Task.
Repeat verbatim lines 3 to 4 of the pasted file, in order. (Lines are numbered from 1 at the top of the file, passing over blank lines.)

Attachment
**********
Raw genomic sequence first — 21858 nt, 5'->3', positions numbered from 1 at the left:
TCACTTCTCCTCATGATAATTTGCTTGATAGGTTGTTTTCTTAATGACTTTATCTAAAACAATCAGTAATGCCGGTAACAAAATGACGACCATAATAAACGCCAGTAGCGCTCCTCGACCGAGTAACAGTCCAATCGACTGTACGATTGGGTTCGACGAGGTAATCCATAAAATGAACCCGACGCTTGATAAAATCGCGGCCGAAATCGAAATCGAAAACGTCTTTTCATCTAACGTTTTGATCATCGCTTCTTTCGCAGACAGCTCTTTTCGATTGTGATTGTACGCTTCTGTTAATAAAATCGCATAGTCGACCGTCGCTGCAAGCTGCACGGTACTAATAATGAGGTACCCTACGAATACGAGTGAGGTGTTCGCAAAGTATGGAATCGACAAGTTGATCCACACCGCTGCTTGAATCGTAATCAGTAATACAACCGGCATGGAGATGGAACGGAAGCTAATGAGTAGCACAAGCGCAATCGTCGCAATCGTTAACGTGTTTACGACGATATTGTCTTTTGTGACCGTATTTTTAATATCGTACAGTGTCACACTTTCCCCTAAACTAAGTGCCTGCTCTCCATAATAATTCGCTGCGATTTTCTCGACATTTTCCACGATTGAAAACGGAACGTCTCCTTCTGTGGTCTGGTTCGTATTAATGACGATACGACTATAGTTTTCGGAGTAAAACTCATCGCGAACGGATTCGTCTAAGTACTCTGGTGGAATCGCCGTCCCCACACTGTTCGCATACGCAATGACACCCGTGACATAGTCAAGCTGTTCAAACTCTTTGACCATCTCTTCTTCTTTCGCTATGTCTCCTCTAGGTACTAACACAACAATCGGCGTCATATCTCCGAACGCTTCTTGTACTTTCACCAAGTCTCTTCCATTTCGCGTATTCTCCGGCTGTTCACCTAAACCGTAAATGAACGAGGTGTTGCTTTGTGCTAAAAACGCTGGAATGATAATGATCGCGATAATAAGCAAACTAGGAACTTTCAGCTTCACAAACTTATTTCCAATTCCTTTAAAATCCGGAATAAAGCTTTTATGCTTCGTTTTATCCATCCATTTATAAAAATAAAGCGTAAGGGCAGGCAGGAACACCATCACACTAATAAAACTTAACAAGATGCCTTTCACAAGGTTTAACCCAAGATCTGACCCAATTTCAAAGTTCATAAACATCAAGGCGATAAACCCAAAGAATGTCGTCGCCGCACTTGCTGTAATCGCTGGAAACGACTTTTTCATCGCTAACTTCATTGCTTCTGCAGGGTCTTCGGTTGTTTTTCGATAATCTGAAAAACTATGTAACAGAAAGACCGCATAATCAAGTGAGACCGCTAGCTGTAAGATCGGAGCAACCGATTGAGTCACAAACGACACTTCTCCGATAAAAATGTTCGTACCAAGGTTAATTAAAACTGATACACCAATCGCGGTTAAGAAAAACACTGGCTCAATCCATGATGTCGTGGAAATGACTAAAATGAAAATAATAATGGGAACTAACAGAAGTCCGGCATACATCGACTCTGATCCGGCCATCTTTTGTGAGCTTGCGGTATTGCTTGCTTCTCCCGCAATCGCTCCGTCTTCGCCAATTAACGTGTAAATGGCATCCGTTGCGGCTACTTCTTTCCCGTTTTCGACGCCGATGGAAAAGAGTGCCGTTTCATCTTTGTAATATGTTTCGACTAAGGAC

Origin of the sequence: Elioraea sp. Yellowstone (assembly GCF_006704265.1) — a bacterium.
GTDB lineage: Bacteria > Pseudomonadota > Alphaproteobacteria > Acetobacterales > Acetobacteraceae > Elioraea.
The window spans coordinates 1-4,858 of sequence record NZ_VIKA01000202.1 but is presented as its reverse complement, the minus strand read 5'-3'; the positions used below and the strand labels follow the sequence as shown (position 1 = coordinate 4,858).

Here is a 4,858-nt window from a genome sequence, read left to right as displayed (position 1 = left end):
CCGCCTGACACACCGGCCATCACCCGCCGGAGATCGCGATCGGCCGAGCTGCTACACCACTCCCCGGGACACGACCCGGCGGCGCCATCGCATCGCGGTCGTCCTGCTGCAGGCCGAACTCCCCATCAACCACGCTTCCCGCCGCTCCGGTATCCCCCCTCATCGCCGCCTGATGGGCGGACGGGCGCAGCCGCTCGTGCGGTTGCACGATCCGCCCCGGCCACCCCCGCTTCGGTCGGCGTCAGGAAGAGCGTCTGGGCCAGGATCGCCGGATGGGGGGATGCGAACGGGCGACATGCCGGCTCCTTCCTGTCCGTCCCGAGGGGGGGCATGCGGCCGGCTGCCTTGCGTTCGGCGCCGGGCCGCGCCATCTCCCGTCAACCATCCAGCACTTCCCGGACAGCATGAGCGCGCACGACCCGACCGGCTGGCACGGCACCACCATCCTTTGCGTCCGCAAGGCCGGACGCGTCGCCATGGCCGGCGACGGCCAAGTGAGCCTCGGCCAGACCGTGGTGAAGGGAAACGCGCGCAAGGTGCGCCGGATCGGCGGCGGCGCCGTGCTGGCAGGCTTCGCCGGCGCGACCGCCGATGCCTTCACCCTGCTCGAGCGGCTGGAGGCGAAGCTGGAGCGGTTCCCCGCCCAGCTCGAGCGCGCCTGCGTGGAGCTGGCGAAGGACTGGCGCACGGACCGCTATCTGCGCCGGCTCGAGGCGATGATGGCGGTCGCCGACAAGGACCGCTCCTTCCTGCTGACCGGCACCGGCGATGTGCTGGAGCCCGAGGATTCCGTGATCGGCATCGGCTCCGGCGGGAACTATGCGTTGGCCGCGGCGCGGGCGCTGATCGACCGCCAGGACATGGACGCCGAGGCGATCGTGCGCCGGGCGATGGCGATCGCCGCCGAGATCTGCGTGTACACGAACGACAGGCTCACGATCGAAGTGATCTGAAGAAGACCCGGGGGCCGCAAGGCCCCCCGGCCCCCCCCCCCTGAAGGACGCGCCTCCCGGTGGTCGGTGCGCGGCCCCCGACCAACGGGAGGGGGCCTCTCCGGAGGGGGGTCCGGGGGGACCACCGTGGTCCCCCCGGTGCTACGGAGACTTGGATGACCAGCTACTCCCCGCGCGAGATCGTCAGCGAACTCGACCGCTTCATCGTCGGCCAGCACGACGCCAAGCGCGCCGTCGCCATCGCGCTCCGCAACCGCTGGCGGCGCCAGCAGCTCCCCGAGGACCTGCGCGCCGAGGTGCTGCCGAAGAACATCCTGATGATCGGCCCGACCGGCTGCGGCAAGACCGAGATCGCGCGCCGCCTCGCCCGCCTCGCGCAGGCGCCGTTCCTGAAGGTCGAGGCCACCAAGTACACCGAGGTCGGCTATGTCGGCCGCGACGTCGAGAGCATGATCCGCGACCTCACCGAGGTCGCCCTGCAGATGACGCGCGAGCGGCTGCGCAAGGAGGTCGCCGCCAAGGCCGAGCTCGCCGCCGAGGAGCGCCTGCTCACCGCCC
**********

Origin of the sequence: Elioraea sp. Yellowstone (assembly GCF_006704265.1) — a bacterium.
GTDB lineage: Bacteria > Pseudomonadota > Alphaproteobacteria > Acetobacterales > Acetobacteraceae > Elioraea.